On EITC Awareness Day, remember that the EITC and minimum wage work together to raise incomes

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Today is Earned Income Tax Credit (EITC) Awareness Day, an effort to make low-income taxpayers aware of the tax credit that provides an important boost to low- and moderate-income families. It also provides the opportunity to address a common misconception around the EITC.
Policy discussions sometimes describe EITC expansions and minimum wage increases as alternative, competing policies for helping low-income workers. But, as economist Jesse Rothstein and I explain in a new report, this framing is incorrect. The two policies are actually complementary. A minimum wage increase and EITC expansion are more effective together than either is on its own.
Federal, state, and local increases in minimum wages have raised the incomes of low-wage workers and their families. The best published scholarship estimates that a $12 an hour minimum wage in 2017—very similar in real terms to current proposals for a gradual increase to a $15 an hour federal minimum wage—would have lowered the number of individuals living in poverty by six million, with disproportionately large effects for people of color.
In contrast, the EITC is a refundable tax credit available to low-income families who have positive earned income: Eligible households receive a net tax refund that supplements their earnings. In 2018, over 22 million working families and individuals received an average credit of nearly $3,200. Like the minimum wage, a large body of research indicates that the EITC reduces poverty, and the tax credit also improves health and educational outcomes. In addition, the EITC can also raise total incomes above the low floor guaranteed by the minimum wage in many parts of the country. The current EITC refund adds 39%—or about $5,800—to the pretax earnings of a single parent with two children working full-time at the federal minimum wage.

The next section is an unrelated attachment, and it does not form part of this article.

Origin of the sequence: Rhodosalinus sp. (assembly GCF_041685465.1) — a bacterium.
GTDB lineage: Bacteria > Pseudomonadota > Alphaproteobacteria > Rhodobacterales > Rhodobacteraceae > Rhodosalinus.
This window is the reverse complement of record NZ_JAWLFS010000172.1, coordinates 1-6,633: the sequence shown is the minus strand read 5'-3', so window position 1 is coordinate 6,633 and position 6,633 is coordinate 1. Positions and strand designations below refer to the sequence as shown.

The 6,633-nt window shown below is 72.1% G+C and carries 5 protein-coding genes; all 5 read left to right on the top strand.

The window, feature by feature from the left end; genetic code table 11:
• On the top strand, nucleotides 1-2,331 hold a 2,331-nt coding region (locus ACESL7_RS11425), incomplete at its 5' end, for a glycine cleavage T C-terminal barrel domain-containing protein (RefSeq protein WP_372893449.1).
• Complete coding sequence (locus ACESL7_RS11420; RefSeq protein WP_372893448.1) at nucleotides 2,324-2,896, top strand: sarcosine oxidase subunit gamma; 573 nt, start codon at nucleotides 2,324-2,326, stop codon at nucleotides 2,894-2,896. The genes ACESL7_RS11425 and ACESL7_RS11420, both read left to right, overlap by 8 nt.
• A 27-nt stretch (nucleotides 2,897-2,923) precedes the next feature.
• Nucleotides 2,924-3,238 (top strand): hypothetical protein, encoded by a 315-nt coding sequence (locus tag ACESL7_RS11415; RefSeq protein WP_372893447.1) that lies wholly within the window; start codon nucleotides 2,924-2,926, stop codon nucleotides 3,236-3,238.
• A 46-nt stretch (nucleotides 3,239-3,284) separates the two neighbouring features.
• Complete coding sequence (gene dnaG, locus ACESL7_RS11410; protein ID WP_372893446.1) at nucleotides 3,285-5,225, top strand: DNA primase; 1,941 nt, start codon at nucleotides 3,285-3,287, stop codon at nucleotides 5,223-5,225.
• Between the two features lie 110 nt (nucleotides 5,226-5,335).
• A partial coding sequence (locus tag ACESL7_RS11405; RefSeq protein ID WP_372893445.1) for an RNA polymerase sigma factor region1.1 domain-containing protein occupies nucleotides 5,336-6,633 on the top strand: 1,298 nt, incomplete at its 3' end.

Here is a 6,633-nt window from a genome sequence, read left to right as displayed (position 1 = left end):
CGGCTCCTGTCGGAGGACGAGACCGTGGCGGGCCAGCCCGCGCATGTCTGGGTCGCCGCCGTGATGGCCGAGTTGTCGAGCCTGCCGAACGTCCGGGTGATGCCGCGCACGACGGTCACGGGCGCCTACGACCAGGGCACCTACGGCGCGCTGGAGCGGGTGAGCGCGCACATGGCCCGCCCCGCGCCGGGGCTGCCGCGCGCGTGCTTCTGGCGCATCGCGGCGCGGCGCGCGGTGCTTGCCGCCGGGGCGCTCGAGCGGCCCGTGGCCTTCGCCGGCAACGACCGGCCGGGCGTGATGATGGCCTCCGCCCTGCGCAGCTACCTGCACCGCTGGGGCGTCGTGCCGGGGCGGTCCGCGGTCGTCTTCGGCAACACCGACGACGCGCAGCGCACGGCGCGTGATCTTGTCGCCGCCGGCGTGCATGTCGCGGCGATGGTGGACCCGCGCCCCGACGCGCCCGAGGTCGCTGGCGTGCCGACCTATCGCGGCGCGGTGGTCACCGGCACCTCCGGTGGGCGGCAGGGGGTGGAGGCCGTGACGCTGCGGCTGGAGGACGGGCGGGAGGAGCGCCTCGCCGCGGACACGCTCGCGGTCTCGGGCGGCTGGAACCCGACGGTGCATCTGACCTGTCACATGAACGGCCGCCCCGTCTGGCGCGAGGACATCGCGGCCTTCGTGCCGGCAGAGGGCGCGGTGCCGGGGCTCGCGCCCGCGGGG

Because the EITC begins at $0 for families who do not work and then gradually increases in value as pretax earnings grow, it encourages people to work. But this increase in labor market participation has a downside: With more potential workers, low-wage employers can reduce wages, diluting the value of the credit. Reduced wages are particularly problematic for single adults with no children who are rarely eligible for the EITC. As a result, while low-income families overall benefit from the credit, ineligible low-wage workers may see their earnings from work fall. This means the tax credit is not as effective as it could be: The best estimates suggest that out of every dollar spent on the EITC, employers capture at least 27 cents due to reduced wages.
Importantly, a minimum wage can counteract this dilution. By placing a floor under wages, a minimum wage prevents employers from lowering wages in response to a more generous EITC. This is why it is good policy that all six states that expanded their state-level EITCs in 2019 also already have or will have state minimum wages that are significantly above the federal floor. When EITC expansions are coupled with minimum wages, both policies work together to improve low-wage workers’ economic situations.

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